Without which you are today as good as in a grave!

The Sun still had about an hour to settle. They sat at the table, sipping Darjeeling tea, as the last rays filtered through the half-open window.  The couple was banished from their town, for they had brought disgrace to the family by marrying each other. To make matters worse, the gentleman’s bachelor brother, a part-time social activist, decided to go and stay with them. They were not exactly in deep trouble; they had managed to get a decent flat on rent. Now, don’t be amused by their names: the gentleman was named Rama Rao and the lady Sitavati. The brother was Laxman Rao. If you’re thinking that this sounds strikingly similar to the story of Rama’s exile, you are mistaken. This is just perfect coincidence!
Laxman had been looking for a job. In his mid-twenties, Lax, as they preferred to call him, had to stay up-to-date with the latest news and updates from job portals. Besides, social networking was at its zenith. To keep up with his male friends, he had to ‘like’ and ‘comment’ on every photo or video some girl posted on Chasebook. And did I forget to mention that he was a great sportsman in school? He was a champion- in the popular sport, ABC (Archery Before Christ). With the new high-end phone in place and a lightning-fast connectivity, he could now play this game with archers from all corners of the planet (Yes, the earth still wasn’t known to be round). During these high-tension matches, he usually was disturbed by e-mail notifications from the job portal he had recently opened an account with.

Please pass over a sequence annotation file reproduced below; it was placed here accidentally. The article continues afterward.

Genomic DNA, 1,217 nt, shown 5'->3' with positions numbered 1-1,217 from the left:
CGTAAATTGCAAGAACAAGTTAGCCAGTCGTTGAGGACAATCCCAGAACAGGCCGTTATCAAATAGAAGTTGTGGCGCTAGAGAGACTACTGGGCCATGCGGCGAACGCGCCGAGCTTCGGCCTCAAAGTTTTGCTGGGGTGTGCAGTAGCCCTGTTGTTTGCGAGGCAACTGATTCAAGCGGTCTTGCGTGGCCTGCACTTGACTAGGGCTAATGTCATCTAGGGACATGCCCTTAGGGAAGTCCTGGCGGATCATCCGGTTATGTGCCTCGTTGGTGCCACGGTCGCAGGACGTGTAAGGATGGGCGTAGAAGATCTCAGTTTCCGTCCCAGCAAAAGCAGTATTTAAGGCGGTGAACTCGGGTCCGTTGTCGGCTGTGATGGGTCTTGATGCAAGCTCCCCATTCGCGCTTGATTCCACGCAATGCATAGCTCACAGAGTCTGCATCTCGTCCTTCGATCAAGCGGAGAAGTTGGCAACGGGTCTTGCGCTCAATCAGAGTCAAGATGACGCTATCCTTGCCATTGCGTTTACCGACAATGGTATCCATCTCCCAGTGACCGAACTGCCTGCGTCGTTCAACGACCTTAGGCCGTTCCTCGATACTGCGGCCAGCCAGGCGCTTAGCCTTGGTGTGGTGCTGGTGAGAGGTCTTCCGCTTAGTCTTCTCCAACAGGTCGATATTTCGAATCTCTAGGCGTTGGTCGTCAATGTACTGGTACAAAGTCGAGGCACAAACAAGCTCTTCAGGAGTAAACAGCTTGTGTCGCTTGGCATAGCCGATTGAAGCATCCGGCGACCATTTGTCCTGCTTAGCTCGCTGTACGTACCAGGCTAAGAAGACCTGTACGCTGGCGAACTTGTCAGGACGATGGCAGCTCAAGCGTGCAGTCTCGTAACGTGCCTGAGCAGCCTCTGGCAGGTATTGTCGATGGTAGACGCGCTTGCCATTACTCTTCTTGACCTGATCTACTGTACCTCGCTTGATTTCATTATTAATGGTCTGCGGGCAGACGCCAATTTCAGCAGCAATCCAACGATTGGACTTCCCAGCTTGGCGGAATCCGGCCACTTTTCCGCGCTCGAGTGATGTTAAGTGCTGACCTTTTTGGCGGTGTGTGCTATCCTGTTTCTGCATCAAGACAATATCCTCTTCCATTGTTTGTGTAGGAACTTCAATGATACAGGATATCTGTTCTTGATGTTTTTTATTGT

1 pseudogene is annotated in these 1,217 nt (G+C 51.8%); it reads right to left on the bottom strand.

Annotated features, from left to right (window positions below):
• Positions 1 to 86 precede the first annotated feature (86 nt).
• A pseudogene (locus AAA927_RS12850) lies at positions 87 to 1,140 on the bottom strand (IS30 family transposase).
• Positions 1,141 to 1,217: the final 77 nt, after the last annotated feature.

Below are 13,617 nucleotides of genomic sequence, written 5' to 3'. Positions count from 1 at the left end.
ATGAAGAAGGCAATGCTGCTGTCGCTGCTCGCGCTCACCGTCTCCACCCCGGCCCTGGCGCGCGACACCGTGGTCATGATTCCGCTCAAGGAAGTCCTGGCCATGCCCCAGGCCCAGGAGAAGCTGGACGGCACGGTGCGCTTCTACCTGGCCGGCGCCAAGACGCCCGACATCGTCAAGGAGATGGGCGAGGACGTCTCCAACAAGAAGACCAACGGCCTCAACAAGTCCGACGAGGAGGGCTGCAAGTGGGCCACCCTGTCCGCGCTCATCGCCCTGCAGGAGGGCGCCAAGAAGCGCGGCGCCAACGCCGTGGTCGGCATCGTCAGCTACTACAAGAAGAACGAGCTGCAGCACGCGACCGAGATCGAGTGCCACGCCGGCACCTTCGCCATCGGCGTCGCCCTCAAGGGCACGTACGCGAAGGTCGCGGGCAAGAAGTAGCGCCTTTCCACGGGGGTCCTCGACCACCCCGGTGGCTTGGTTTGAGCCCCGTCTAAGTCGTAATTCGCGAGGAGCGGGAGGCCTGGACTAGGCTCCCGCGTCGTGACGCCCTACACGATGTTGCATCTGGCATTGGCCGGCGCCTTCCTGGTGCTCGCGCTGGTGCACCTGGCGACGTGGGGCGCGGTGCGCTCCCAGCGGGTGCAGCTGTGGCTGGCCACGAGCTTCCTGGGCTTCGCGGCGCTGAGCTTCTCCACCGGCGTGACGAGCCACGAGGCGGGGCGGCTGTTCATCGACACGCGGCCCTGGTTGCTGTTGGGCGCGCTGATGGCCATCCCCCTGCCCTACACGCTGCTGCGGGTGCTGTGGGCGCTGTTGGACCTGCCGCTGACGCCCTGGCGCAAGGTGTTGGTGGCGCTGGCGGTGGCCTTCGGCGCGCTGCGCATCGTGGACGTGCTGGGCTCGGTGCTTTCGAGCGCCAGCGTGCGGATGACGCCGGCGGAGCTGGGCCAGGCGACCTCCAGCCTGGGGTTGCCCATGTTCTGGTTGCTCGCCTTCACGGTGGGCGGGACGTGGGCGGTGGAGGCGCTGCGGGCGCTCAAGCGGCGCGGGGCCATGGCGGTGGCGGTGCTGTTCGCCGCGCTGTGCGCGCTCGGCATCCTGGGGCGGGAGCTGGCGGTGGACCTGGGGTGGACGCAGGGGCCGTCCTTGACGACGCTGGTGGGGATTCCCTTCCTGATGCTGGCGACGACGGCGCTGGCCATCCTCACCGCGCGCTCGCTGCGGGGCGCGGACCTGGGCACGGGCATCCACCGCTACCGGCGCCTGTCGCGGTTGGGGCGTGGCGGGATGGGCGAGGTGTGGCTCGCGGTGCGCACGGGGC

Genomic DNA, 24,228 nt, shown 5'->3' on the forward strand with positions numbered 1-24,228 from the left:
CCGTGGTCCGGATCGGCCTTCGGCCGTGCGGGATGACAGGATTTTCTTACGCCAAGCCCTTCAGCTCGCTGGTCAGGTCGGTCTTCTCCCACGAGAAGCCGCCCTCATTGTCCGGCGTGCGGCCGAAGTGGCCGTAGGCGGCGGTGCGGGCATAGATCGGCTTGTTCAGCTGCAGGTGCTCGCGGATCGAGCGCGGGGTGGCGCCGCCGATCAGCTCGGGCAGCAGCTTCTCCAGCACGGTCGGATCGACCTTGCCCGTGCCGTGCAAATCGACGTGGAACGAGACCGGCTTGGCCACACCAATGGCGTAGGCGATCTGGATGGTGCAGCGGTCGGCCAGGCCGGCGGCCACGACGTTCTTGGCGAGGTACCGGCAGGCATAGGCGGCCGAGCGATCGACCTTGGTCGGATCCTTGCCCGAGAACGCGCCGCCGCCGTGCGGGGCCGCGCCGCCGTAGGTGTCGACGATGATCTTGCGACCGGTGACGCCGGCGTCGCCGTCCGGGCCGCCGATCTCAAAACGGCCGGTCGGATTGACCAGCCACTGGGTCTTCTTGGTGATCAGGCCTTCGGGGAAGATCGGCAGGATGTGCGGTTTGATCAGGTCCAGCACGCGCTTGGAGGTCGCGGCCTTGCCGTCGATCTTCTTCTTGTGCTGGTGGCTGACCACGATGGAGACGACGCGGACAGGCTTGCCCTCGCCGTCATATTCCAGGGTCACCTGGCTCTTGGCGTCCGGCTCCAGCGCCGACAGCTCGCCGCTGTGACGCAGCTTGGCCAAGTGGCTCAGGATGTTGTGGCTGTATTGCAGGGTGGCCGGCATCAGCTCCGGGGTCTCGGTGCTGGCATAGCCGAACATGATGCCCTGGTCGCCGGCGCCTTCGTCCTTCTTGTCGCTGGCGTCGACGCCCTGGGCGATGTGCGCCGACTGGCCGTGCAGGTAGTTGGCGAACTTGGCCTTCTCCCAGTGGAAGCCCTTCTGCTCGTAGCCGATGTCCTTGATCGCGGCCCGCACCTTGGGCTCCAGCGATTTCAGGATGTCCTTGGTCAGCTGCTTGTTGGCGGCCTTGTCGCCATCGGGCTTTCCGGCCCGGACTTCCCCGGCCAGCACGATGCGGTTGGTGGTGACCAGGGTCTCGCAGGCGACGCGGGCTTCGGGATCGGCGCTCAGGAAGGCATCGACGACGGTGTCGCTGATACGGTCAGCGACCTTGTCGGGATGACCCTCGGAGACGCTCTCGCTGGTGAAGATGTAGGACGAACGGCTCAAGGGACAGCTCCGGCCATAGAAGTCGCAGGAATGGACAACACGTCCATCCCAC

Rama, an engineer by chance, used internet-on-the-go for stock updates and checking business e-mails, while waiting at traffic signals. Bored by the same playlist on his phone, he would often listen to music online. And boy, his latest craze was BSL (Banar Sena League), a prestigious tournament, in which top tycoons had poured glamor and money to watch provincial teams of Banars clamor while constructing a stone-bridge. Rama frequently tuned in for the latest scores, for he was a die-hard fan of his home-team, Ayodhyanagar.
At the table, Sita was browsing the internet on her phone. “You know”, she always complained, “I am fed up with the frequent power-cuts in this town. I so often miss my favourite shows in the afternoon.” She had recently persuaded her husband to get her a better internet ‘plan’ so that she could watch on Viewtube, glimpses of all those saas-bahu serials that she missed on TV. Rama had complied. After all, his namesake had set very high standards as to what an ideal husband should be like.